Monday, 31 August 2015

Don't Deliver Us from Evil

Don't Deliver Us from Evil (original title: Mais ne nous délivrez pas du mal) is a 1971 French film directed by Joël Séria. It is loosely based on the Parker–Hulme murder case of 1954.

Anne de Boissy and Lore Fournier are two adolescent Angevin girls who stay at a Catholic boarding school. Both have affluent and conservative families living in the countryside and on becoming friends and later lovers, the two decide to join forces in their malicious rebellion. When Anne's parents take a long trip and leave Anne behind during summer vacation, Lore starts to stay with Anne at her château. They play some malicious games on two men: releasing the cows of the cowsherd Émile as well as setting fire to his home, and killing the pet birds of the mentally challenged gardener Léon. They store sacramental bread from church and prepare the abandoned chapel at the château for a mock marriage ceremony in which they dedicate themselves to Satan. One night, they meet a motorist who ran out of gasoline and invite him to the château. The girls seduce the man and when he attempts to rape Lore, he is killed by Anne. When a detective is sent and he finds clues linking them to the murder, the pair is convinced that the man's body will be discovered and immolate themselves at a recital while reading poems by Baudelaire.'t_Deliver_Us_from_Evil

Dark, beautiful, erotic. Three words that barely sum up the true nature of this extraordinary tale of two young girls (Jeanne Goupil and Catherine Wagener) whose attraction to "evil" becomes a smoldering obsession. Director Joel Seria has crafted a deliberately paced exploitation masterpiece that is the thematic and sensual equal of such cinematically potent fare as "Maladolescenza", "To Be Twenty" and "Heavenly Creatures". Eager to experience as much "life" as possible, the two protagonists wreak unholy havoc in a small rural hamlet by setting fire to property, killing animals, engaging in anti-Catholic rituals, and using their naive carnal charms to seduce a string of men who all meet unfortunate fates. The seduction scenes, in particular, are very erotic, and it's unlikely they would be attempted today in this highly reactionary, less sexually permissive era. The photography, by Marcel Combes, is stunning, and reminded me of the night sequences in Richard Blackburn's "Lemora, A Child Tale of the Supernatural"; also, the hypnotic musical score, by Claude Germain and Dominique Ney, turns everything to poetry. One of the best films ever made about the attraction of the dark, it is a brilliant achievement both for its dream-like atmosphere and thematic courage of its convictions. The final scene, which possesses both an inevitable element of tragedy and considerable shock value, is wonderful.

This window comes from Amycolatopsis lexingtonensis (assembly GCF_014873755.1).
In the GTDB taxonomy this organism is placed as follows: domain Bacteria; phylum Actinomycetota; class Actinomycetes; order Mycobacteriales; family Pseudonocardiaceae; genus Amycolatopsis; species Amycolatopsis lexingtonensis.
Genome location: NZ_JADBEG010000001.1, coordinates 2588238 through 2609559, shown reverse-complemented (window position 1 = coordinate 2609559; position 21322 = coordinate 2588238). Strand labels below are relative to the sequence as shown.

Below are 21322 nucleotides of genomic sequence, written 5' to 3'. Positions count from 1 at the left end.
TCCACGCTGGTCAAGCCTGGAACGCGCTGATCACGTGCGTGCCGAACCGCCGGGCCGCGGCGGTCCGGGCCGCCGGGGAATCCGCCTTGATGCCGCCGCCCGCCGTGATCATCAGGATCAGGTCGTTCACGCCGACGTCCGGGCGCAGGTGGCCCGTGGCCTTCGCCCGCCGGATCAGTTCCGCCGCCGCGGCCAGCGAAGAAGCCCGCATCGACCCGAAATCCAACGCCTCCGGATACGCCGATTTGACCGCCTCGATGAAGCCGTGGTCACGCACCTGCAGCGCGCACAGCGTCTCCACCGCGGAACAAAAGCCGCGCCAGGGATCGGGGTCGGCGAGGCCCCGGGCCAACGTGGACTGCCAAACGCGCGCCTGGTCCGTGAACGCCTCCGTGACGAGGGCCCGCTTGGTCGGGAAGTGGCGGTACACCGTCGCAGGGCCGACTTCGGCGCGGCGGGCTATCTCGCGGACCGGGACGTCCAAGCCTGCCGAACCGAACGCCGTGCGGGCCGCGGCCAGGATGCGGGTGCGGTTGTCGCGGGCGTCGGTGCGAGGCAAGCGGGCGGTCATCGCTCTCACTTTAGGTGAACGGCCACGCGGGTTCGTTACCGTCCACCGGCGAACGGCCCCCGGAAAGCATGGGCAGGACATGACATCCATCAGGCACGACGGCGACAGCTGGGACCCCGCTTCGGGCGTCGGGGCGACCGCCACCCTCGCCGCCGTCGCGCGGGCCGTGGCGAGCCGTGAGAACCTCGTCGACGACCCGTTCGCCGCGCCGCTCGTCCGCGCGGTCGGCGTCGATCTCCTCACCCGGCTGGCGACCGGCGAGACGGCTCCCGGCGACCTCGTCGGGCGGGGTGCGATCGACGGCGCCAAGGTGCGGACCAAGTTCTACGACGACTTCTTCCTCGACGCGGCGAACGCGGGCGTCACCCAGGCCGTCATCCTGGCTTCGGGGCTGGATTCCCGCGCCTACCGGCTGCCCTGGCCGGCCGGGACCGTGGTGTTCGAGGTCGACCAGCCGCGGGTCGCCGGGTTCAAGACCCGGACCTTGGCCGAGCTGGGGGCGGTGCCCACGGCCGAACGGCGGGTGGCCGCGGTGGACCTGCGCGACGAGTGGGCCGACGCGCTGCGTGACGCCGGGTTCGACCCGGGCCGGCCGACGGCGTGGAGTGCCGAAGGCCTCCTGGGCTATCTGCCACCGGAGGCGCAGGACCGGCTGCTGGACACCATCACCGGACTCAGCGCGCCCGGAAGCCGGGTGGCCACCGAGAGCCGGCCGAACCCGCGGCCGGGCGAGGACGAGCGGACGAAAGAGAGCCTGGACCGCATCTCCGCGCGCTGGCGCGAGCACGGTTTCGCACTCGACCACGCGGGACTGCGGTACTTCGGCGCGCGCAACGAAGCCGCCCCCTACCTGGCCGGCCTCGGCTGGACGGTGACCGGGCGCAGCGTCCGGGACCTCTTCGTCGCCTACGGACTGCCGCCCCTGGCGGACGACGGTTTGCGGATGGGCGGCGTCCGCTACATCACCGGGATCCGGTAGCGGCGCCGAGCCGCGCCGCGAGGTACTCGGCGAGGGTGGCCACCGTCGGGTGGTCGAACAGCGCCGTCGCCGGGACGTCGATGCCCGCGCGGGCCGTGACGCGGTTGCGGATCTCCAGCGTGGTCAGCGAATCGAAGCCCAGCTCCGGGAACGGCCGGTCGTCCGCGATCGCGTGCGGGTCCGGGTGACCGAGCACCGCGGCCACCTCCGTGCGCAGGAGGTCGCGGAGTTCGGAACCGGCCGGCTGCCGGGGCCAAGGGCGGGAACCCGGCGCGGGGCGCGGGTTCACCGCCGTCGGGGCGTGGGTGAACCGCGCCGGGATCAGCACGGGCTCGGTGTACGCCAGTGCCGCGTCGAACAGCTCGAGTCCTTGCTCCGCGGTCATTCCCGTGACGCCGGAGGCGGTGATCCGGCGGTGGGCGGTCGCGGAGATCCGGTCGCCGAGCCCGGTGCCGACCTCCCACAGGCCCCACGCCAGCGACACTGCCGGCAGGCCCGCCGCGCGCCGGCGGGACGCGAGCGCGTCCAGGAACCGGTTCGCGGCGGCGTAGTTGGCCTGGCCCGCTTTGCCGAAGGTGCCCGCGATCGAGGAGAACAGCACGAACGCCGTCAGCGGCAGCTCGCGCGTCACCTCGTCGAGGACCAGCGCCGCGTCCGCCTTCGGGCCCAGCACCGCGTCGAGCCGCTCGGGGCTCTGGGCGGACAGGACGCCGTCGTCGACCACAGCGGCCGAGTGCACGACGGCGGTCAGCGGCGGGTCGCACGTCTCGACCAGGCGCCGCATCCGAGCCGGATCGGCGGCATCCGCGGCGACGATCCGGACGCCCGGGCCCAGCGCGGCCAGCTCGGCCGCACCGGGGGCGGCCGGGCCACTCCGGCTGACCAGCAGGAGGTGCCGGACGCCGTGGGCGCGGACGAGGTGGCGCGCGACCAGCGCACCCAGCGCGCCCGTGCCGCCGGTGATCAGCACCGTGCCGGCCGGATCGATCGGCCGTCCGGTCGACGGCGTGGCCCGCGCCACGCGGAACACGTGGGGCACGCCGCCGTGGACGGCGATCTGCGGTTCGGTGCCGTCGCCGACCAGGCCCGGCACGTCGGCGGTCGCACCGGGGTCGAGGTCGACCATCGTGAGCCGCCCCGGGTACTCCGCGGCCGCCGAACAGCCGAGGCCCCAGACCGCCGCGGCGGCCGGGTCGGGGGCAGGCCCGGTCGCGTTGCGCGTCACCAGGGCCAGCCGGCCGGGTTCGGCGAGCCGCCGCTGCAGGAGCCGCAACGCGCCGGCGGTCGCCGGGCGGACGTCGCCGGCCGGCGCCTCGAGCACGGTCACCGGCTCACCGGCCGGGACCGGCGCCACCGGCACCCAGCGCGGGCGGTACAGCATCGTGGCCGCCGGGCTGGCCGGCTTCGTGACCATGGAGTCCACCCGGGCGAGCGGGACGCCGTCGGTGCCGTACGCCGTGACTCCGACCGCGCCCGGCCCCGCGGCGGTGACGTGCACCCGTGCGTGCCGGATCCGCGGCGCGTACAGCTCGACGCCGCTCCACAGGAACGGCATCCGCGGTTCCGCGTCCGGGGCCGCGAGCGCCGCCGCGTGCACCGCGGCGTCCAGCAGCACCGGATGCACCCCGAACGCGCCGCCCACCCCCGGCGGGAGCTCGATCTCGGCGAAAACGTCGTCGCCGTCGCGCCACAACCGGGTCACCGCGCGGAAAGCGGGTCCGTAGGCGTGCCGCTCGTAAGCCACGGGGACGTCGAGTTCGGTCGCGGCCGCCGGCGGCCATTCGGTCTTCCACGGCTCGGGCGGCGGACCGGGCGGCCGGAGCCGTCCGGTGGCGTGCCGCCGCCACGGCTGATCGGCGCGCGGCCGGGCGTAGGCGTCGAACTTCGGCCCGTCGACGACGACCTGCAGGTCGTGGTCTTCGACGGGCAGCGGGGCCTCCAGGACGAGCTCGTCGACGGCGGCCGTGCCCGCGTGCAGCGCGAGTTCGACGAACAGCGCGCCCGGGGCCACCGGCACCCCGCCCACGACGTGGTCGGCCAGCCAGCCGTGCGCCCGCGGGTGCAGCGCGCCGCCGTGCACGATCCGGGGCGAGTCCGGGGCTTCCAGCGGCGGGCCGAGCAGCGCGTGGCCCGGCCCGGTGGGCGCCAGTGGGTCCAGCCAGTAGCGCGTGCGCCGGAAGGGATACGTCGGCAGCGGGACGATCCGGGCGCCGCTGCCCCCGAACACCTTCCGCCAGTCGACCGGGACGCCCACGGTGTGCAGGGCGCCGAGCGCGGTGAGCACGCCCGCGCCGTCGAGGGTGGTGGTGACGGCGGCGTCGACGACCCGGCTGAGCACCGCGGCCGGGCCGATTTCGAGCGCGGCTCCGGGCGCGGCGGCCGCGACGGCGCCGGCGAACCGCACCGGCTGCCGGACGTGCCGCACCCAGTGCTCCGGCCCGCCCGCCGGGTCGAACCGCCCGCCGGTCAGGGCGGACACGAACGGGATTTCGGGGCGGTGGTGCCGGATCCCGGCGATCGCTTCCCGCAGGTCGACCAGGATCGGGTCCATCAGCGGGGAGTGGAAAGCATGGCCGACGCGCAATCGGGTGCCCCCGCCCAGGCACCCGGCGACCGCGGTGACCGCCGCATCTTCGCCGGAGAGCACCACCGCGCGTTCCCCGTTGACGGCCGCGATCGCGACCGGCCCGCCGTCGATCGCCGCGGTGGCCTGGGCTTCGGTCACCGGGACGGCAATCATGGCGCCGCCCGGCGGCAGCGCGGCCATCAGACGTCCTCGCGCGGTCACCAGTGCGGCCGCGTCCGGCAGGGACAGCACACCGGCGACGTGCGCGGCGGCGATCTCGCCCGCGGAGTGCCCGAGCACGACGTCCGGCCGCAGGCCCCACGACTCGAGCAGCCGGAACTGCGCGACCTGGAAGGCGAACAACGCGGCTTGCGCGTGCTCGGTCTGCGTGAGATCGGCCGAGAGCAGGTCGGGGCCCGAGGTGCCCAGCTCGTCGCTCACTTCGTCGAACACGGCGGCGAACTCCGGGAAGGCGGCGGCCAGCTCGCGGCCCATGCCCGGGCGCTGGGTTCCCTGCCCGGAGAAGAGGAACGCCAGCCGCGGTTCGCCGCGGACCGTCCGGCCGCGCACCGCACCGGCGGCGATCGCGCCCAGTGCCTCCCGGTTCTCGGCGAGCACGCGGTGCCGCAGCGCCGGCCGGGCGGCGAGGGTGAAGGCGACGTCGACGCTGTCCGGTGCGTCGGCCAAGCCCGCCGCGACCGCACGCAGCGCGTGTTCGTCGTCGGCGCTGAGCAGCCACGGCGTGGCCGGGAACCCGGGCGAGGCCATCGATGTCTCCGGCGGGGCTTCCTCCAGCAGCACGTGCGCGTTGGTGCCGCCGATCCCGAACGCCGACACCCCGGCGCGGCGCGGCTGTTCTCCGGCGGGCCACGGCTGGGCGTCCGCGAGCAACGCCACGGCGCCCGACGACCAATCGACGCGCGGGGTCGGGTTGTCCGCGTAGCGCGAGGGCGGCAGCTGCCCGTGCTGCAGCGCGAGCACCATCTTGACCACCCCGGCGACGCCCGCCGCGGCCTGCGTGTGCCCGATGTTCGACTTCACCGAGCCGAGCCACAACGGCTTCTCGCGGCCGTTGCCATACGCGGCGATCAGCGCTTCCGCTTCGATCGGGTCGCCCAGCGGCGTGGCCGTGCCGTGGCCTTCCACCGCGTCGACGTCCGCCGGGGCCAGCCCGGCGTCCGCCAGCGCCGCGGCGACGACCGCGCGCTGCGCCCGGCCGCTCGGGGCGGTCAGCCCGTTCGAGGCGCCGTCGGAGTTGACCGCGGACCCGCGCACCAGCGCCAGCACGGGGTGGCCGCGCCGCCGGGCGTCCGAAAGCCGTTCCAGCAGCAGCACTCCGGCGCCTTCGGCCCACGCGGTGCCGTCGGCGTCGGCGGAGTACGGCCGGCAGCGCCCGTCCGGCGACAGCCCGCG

As I watched Don't Deliver Us from Evil, it was hard not to think of a friend I had in adolescence named Katie. She and I were both mischievous (and maybe a little morbid) in our own ways, when left to our own devices, but when we were together, she had me doing things I never would have done on my own and for whatever reason her mother always believed me to be the bad influence on her daughter, when, in reality, it was the other way around; Katie was constantly challenging my conscience and coming up with new ways for us to get in trouble. Eventually, once we hit middle school, I drifted away from the first friend I made in pre-school, but I have never forgotten her and the bizarre past we share. She still lives in the same small town we grew up in and whenever she sees my mom, she tells her how much she loved me and how much our friendship meant to her. I did love Katie and our friendship was important, but I don't regret the decision I made to distance myself from her. In middle school I would go on to take the form of the bad influence on someone else who would drift away from me before we started high school (mostly at the request of her mother's intuition which was actually right about me...this time). Karmic retribution, maybe?

 Don't Deliver Us from Evil overcame any sort of misgivings I may have had about it at the start with the depraved, yet believable, coming-of-age story of two girls who, when put together, had a wicked attraction to each other which resulted in the girls doing things they never would have done on their own.

Apparently I should watch Heavenly Creatures again, but I may need a mental break before I can sit through a very similar story (derived from the same source) again.
Hollie Horror

No comments: